thunderful

A Look at Thunderful's Offerings From E3 2019

June 25, 2019

By: Austin Suther

 
 

The up-and-coming publisher Thunderful gave me the chance to check out two of their latest games at E3. Decay of Logos is an upcoming RPG set in a mysterious fantasy world. The other is Lonely Mountains: Downhill, a simple biking title tasking players with navigating their way down steep mountains. One left me surprised, while another left me disappointed and frustrated by its mechanics.

 


Decay of Logos

I should preface by saying that Decay of Logos is a beautiful game. The Switch's hardware can only handle so much, but developers Amplify Creations managed to create an very atmospheric experience with this game. This is what initially drew me in to Decay of Logos to begin with. The monster designs and your elk companion are works of art and stood out to me the most during my demo.

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It's unfortunate that Decay of Logos' greatest enemy is its mechanics. It seems like it wants to be a Dark Souls game, but combat is far too clunky and difficult to get far. Dark Souls' games are difficult but not insurmountable, and combat actually works. In Decay of Logos, my greatest enemy was trying to parry and dodge, only to end up getting killed by some monster in one or two hits.

When the weaker enemies kill you so fast in a game, I shudder at the thought of playing Decay of Logos later on. I attempted to parry as the game compelled me to, but the mechanic didn't seem to work. It very well could mean I'm bad at the game, but I was able to grasp parrying and dodging in FromSoftware's titles easily.

 
 

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A bit later in the demo I encountered strange root-like enemies. I could kill them in a few hits if I got the upper hand, but if they had hit me a single time, I'd die. One could argue that you're just supposed to get out of the way, but when dodging is clunky, it's hard to do just that.

The world, exploration, and visuals are Decay of Logos' most intriguing aspects. If they can adjust the combat mechanics, I see this as a decent Souls-like. I'm not entirely sure if the aim is to emulate Dark Souls, but either way, the combat is detracting from the overall experience.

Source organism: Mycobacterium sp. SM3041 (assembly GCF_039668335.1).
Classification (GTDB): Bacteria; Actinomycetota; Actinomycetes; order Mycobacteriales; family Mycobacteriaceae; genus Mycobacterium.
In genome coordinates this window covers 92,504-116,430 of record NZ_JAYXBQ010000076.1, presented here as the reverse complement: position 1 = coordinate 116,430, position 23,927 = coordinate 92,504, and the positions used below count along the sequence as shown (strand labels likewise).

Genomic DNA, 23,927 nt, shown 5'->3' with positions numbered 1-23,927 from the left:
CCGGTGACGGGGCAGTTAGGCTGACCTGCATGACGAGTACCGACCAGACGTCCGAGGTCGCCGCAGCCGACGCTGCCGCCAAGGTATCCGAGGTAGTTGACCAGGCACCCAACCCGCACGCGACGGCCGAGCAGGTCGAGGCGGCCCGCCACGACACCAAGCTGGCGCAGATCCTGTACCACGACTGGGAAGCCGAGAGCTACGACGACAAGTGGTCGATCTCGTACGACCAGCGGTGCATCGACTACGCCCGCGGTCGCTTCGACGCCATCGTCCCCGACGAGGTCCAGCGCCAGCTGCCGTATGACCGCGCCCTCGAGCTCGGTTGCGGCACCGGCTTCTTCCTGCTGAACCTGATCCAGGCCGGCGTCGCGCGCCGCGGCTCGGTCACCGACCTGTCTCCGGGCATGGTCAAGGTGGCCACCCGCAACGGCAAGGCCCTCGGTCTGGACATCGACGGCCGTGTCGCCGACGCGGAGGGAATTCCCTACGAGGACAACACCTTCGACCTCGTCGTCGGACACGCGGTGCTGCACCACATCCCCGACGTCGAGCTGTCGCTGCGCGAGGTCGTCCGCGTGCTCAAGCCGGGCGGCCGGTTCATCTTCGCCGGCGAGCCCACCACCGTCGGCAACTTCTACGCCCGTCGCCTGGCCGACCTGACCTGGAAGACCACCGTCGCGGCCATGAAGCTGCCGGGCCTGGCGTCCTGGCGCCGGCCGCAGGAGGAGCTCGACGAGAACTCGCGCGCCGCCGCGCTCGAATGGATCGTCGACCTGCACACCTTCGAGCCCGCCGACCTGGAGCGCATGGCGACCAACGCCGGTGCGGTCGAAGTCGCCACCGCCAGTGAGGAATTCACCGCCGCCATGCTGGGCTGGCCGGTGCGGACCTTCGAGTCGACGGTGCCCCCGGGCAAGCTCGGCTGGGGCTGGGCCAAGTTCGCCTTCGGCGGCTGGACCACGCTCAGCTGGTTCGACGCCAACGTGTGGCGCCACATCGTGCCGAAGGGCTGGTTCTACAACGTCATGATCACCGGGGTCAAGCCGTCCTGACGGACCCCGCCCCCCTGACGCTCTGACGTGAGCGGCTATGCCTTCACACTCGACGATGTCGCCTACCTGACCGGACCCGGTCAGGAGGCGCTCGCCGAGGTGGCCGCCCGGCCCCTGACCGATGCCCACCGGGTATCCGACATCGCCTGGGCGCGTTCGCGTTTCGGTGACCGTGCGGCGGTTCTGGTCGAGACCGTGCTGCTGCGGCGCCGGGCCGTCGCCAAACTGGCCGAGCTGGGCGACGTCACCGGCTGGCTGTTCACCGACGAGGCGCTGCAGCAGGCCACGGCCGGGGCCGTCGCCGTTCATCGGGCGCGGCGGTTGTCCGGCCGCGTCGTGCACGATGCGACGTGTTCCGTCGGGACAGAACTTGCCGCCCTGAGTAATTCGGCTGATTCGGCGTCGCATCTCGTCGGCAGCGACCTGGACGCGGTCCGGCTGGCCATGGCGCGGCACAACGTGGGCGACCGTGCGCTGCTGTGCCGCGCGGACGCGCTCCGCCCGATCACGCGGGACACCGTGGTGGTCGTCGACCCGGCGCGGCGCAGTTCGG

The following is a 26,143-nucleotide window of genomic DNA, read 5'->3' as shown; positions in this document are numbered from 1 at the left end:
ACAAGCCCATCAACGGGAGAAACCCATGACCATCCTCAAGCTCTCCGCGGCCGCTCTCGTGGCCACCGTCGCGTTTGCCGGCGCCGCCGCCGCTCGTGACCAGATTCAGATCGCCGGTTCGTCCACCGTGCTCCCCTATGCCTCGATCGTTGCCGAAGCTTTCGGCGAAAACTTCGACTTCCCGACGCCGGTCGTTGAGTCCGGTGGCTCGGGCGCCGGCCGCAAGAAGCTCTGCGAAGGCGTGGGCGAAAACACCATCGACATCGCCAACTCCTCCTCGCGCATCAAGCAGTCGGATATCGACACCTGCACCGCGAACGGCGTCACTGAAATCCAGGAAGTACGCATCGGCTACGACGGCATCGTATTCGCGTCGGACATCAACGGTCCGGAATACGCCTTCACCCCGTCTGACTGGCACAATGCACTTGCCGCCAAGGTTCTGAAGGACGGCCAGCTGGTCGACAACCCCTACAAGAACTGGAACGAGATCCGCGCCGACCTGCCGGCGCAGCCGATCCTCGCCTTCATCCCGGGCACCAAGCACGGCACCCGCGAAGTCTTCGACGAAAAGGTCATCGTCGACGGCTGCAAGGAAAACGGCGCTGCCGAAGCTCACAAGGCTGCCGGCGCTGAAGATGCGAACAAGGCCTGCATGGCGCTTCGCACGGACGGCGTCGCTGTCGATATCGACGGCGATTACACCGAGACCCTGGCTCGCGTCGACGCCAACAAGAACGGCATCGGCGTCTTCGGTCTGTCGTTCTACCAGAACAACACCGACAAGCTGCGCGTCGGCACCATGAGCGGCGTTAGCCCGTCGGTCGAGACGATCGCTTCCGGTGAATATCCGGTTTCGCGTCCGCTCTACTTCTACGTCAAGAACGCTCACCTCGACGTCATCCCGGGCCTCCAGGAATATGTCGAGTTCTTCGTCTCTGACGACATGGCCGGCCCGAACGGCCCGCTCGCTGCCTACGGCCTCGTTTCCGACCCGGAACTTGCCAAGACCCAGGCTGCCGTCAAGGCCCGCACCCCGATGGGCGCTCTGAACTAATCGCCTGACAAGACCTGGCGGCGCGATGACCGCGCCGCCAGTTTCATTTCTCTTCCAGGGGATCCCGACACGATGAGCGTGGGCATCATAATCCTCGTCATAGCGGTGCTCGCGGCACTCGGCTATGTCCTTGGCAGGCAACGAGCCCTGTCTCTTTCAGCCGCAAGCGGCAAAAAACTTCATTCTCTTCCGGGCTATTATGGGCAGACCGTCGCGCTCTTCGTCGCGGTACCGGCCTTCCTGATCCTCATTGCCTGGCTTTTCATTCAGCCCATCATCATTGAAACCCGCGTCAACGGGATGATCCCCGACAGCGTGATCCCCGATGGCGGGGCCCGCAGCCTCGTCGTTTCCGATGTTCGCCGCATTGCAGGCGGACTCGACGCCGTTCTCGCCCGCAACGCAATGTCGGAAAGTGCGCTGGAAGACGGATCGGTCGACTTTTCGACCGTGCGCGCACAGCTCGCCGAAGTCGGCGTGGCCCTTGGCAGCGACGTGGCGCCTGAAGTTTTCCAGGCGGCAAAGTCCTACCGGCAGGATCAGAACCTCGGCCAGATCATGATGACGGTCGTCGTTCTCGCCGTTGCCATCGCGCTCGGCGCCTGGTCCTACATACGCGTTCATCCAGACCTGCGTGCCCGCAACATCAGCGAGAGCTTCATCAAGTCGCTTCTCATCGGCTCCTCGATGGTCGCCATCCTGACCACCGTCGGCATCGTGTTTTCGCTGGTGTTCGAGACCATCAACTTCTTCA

Lonely Mountains: Downhill

As you can probably expect at this point, it's Lonely Mountains: Downhill that took me by surprise. It's a simple game and is not likely to offer hours and hours of entertainment, but it was an enjoyable experience nonetheless.

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Your goal is simple: get to the bottom of the mountain. The level design reminds me of a smaller SSX. The paths down the mountain had shortcuts and winding turns, as well as perilous cliffs that result in you crashing down below.

As far as controls go, it's a little tricky to get the handle of. You'll probably seem wobbly on the bike, but after a couple minutes of gameplay I was navigating the slopes like a pro. You can accelerate and brake you bike, too. When I accelerated I would always end up crashing hilariously into a rock, my body splattering against the face of the wall. Wipe-outs in Lonely Mountain are comical.

 
 

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I eventually went faster and more efficiently down the hills, and that's when Lonely Mountains shines. If you're into speedrunning every title you can get your hands on, I think there's enough variety in Lonely Mountain's level design and a significant skillcap.

I only got to experience a single course in Lonely Mountain, and it was brief. I hope some of the courses are longer, but I can't deny I had fun wiping out and eventually making it to the bottom of that mountain.

For more E3 2019 coverage, be sure to check out TechRaptor’s E3 Coverage Hub.